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taff.. 

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is the one thats not asked, or so they say.

please remember I am a novice. :)

why do some people clip the queens wings? I've read plenty that about queens being clipped and marked but no explanation as to why they are clipped.

Is it so that when the swarming impulse kicks off she cant actually fly away from the hive and so the swarm will just spill out of the hive onto the floor and walk away?
 

jimbeekeeper 

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Is it so that when the swarming impulse kicks off she cant actually fly away from the hive and so the swarm will just spill out of the hive onto the floor and walk away?

See you are not that much of a novice if you gave that answer!

But the key now is to reduce the urge to swarm, predict it or take advantge of it.
 

admin 

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Hi Taff,

Like you said if the queen is clipped she cannot fly,well not straight anyway.

Often a clipped queen who leaves the hive will be lossed in the grass for ever.

The swarm hangup in a tree etc and wait for her to join them before departing into the sunset.

BUT the swarm will return to the hive as they will not leave without her.

So you have now lost your queen but not your bees,yes its an accident but not a disaster.

You just need to requeen now and will still get a honey crop this year.
 

SteveH 

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So you have now lost your queen but not your bees,yes its an accident but not a disaster.

You just need to requeen now and will still get a honey crop this year.
Chances are a swarm would depart after capping over one or more queen cells. One of these queen cells could be used to replace the lost queen.
 

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oops,thanks Steve. :cheers2:
 

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Thanks Finman,just ordered some fishing line one handed scissors from ebay.
 

Hivemaker. 

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No not all beekeepers agree with this practice,quite often,but not allways it seems to be the one's who seem incapable of finding the Queen in the first place. But if you don't mind losing your bee's and most of any honey crop for the season(depending on time of season) from that hive,then who cares. This method of clipping is an essential part of any effective swarm control system. And if you intend to leave a Queen cell in a hive that has swarmed and lost it's clipped Queen,just think what can and often does happen when that virgin flys. If you don't manage to get the swarm that comes out of your hive,you may well get some of the varroa mites back,when they go live in a tree or chimney or some such place,and start to colapse from the infestation,so not all is lost.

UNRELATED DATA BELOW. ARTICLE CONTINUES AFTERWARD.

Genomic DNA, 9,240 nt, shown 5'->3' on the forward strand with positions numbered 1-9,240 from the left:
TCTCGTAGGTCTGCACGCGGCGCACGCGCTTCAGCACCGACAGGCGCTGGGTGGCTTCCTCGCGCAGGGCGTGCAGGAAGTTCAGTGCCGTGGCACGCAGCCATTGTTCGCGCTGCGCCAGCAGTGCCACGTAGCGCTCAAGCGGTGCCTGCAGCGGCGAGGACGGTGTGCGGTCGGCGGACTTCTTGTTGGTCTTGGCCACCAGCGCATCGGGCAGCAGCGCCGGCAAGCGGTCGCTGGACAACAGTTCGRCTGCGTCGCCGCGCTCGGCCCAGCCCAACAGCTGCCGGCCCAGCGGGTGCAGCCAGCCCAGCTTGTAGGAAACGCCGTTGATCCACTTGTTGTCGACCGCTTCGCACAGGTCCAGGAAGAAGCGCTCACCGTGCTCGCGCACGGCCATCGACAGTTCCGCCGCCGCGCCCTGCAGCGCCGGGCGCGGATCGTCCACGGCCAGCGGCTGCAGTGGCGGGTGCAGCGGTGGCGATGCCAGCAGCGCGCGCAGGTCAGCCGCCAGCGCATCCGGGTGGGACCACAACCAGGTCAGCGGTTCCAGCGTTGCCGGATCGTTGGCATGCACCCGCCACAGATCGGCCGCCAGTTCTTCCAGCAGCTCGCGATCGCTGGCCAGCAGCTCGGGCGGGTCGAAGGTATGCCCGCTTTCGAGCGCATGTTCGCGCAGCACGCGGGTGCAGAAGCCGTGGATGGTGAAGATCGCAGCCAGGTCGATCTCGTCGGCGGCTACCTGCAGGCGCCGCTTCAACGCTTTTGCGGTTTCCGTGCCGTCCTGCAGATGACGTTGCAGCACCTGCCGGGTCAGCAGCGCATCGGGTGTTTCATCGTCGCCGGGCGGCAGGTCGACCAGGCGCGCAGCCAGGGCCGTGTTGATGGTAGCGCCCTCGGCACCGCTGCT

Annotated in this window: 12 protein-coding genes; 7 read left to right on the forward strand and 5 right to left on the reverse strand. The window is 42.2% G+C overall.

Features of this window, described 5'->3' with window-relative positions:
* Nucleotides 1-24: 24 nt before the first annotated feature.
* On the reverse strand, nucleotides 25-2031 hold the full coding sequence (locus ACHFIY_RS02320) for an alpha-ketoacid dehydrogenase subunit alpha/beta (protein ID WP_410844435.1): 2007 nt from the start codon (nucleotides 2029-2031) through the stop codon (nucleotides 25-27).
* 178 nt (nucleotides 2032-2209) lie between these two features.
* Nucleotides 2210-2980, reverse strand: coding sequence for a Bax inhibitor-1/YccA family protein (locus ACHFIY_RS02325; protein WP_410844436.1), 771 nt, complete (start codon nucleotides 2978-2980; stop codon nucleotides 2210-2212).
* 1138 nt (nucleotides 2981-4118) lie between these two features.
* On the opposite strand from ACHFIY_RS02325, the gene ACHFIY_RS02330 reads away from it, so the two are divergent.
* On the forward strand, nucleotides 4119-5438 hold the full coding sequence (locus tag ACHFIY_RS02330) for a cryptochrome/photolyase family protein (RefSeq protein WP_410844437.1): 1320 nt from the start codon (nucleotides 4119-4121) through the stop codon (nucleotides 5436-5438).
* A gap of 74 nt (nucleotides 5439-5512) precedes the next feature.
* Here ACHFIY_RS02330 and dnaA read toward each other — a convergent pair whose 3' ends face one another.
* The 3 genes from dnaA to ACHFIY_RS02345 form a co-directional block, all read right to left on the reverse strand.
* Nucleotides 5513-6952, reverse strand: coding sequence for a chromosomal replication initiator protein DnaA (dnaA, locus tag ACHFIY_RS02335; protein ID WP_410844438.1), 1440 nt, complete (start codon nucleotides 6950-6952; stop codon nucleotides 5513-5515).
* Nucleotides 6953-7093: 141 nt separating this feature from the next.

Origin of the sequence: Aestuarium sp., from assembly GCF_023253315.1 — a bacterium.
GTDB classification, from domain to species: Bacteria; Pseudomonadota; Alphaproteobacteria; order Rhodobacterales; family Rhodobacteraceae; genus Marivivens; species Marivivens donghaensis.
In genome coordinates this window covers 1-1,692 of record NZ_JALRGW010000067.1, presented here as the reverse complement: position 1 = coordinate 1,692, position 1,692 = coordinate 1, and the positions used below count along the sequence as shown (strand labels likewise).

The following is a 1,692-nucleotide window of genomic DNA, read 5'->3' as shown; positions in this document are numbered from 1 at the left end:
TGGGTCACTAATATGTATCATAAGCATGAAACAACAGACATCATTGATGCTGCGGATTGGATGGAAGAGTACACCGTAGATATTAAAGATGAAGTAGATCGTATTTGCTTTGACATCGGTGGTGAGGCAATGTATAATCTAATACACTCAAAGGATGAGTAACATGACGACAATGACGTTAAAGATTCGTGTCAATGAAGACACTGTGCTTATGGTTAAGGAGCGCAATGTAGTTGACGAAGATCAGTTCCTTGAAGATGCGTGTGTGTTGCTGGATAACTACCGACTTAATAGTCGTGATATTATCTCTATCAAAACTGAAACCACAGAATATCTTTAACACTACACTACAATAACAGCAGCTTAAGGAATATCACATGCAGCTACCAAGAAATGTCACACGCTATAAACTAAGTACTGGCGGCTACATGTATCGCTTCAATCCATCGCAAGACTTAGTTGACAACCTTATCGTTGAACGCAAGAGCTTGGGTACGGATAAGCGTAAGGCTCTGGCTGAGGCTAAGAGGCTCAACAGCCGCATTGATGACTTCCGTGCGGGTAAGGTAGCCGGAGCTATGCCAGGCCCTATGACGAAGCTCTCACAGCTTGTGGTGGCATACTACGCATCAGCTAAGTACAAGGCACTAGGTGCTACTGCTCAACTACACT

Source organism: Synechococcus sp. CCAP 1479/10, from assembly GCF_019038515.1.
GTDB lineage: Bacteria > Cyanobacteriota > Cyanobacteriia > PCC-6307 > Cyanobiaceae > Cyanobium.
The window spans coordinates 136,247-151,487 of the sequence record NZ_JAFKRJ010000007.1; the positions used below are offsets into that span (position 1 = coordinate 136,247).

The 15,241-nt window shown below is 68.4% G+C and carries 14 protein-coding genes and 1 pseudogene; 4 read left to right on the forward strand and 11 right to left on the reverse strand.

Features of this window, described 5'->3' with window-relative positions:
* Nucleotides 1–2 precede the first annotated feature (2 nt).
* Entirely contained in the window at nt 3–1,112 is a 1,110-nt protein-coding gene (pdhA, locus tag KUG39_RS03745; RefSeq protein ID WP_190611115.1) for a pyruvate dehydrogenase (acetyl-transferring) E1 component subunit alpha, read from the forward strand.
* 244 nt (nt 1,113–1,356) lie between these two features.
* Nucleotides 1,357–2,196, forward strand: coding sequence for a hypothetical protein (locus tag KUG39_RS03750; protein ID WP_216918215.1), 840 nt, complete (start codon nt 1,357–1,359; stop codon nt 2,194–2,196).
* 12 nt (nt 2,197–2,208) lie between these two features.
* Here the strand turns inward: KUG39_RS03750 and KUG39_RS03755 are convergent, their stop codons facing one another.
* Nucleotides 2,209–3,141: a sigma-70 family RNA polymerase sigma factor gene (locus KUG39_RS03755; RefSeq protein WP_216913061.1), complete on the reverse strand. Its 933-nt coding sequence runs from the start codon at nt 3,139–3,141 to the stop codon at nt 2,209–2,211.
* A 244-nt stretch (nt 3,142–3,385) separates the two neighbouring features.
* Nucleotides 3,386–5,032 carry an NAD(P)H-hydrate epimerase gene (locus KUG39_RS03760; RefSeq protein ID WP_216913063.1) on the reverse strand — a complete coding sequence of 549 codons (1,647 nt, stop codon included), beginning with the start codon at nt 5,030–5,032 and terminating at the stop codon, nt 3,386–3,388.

Or perhaps you could by one of the new EGO hives as poly calls them,drone and queen prisons.
 
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OXFORDBEE 

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Just to go along with Finman...

>When you clip, cut only 1/3 tip from one wing, not boath. So queen wings are not in balance.

Asymmetic clipping of the queens wings will make her unable to fly. If both wings are symmetrical then she can fly a short distance. This can cause problems!

Another reason for clipping the queens wings is it makes the bees wait for the virgins to be more fully developed before issuing a swarm. This means you can have 11 days betwen hive inspections rather than 7 for unclipped queens.

I've also found that having clipped queens means I can juggle equipment around between apiaries. A clipped queen won't go anywhere and by knocking down queen cells I get that opportunity to move equipment between apiaries before having to sort them hive out at the next visit.
 
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Heather 

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Can you expand on that, Oxfordbee. The colony will wait longer to depart if the queen clipped... Do they realise her impairment?
This is the first I have heard of this, but may just be yet another gap in my bee knowledge:(
Heather
 

Finman 

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and by knocking down queen cells I get that opportunity to move equipment between apiaries before having to sort them hive out at the next visit.
Actually it does not help. If swarming prolongs, the colony will be quite confused.

When you have queen cells, it is best to make a false swarm and put it on foundations. If the colony has no larvae, it is sign that laying queen has gone.

If the queen has normal wings, the swarm can fly to sky even to morrow when the hive is full of brood and honey. And the queen leave only eggs into queen cell cups.

In Finland only under 10% clip wing from queens. But it is same to me what most of beekeeprs do. I have my own style and I change it if I consider it usefull. Beekeeping is so full of nonsence that I even don't want to know all that beekeepers have got into their mind. It makes me grazy.